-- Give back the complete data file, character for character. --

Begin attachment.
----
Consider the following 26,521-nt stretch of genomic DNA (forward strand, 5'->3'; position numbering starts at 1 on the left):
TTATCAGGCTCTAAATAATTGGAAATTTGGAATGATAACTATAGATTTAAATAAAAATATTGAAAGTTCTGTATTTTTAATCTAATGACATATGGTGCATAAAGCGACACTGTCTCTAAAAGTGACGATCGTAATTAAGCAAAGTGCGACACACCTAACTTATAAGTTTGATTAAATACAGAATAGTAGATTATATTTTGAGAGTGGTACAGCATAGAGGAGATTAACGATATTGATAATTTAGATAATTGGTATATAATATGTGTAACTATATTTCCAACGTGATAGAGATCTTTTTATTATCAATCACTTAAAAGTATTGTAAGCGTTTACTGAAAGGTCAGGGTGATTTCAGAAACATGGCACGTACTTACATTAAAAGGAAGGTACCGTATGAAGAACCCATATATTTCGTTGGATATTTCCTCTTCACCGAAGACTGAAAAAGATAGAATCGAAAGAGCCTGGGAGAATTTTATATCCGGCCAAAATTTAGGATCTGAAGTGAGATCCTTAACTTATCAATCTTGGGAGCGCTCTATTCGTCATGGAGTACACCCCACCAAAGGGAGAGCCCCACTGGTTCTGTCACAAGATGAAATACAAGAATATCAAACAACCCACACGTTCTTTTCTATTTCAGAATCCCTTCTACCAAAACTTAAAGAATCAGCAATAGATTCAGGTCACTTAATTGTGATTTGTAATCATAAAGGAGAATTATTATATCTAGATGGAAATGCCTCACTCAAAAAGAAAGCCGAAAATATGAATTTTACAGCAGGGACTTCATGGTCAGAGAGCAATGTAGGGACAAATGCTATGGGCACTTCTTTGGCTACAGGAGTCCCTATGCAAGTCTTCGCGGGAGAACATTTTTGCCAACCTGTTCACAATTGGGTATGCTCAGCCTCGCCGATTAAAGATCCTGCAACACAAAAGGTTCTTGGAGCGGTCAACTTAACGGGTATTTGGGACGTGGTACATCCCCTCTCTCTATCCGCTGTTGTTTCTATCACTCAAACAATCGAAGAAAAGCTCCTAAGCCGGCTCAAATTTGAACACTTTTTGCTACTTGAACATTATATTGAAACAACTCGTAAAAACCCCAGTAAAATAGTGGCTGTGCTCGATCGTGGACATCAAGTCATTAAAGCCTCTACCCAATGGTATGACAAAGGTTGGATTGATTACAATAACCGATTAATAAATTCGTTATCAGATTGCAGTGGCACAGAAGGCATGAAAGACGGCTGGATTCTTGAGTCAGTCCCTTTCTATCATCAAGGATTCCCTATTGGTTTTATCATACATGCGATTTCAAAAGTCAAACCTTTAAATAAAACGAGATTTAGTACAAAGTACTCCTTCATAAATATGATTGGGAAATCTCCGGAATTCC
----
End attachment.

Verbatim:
Consider the following 26,521-nt stretch of genomic DNA (forward strand, 5'->3'; position numbering starts at 1 on the left):
TTATCAGGCTCTAAATAATTGGAAATTTGGAATGATAACTATAGATTTAAATAAAAATATTGAAAGTTCTGTATTTTTAATCTAATGACATATGGTGCATAAAGCGACACTGTCTCTAAAAGTGACGATCGTAATTAAGCAAAGTGCGACACACCTAACTTATAAGTTTGATTAAATACAGAATAGTAGATTATATTTTGAGAGTGGTACAGCATAGAGGAGATTAACGATATTGATAATTTAGATAATTGGTATATAATATGTGTAACTATATTTCCAACGTGATAGAGATCTTTTTATTATCAATCACTTAAAAGTATTGTAAGCGTTTACTGAAAGGTCAGGGTGATTTCAGAAACATGGCACGTACTTACATTAAAAGGAAGGTACCGTATGAAGAACCCATATATTTCGTTGGATATTTCCTCTTCACCGAAGACTGAAAAAGATAGAATCGAAAGAGCCTGGGAGAATTTTATATCCGGCCAAAATTTAGGATCTGAAGTGAGATCCTTAACTTATCAATCTTGGGAGCGCTCTATTCGTCATGGAGTACACCCCACCAAAGGGAGAGCCCCACTGGTTCTGTCACAAGATGAAATACAAGAATATCAAACAACCCACACGTTCTTTTCTATTTCAGAATCCCTTCTACCAAAACTTAAAGAATCAGCAATAGATTCAGGTCACTTAATTGTGATTTGTAATCATAAAGGAGAATTATTATATCTAGATGGAAATGCCTCACTCAAAAAGAAAGCCGAAAATATGAATTTTACAGCAGGGACTTCATGGTCAGAGAGCAATGTAGGGACAAATGCTATGGGCACTTCTTTGGCTACAGGAGTCCCTATGCAAGTCTTCGCGGGAGAACATTTTTGCCAACCTGTTCACAATTGGGTATGCTCAGCCTCGCCGATTAAAGATCCTGCAACACAAAAGGTTCTTGGAGCGGTCAACTTAACGGGTATTTGGGACGTGGTACATCCCCTCTCTCTATCCGCTGTTGTTTCTATCACTCAAACAATCGAAGAAAAGCTCCTAAGCCGGCTCAAATTTGAACACTTTTTGCTACTTGAACATTATATTGAAACAACTCGTAAAAACCCCAGTAAAATAGTGGCTGTGCTCGATCGTGGACATCAAGTCATTAAAGCCTCTACCCAATGGTATGACAAAGGTTGGATTGATTACAATAACCGATTAATAAATTCGTTATCAGATTGCAGTGGCACAGAAGGCATGAAAGACGGCTGGATTCTTGAGTCAGTCCCTTTCTATCATCAAGGATTCCCTATTGGTTTTATCATACATGCGATTTCAAAAGTCAAACCTTTAAATAAAACGAGATTTAGTACAAAGTACTCCTTCATAAATATGATTGGGAAATCTCCGGAATTCC